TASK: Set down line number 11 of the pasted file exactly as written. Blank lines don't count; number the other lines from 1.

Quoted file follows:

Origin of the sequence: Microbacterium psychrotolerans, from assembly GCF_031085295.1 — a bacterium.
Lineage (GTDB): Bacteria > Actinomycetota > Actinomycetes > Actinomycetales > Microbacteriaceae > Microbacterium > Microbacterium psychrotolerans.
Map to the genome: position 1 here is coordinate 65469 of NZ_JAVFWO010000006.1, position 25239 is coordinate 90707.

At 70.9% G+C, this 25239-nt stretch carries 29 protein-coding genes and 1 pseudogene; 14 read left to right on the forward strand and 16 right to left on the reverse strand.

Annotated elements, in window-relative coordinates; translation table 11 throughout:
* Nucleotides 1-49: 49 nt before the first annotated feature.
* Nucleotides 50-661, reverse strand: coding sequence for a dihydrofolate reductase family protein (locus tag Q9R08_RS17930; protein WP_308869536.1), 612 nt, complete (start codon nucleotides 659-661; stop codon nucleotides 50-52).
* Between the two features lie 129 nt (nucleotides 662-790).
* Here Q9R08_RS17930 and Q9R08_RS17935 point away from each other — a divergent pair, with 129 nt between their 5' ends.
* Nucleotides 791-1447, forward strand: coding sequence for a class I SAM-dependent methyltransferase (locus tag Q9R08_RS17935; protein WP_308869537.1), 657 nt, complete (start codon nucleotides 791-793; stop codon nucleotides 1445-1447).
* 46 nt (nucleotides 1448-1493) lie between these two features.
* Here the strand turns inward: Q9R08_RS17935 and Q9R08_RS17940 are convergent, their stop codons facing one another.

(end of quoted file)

* 46 nt (nucleotides 1448-1493) lie between these two features.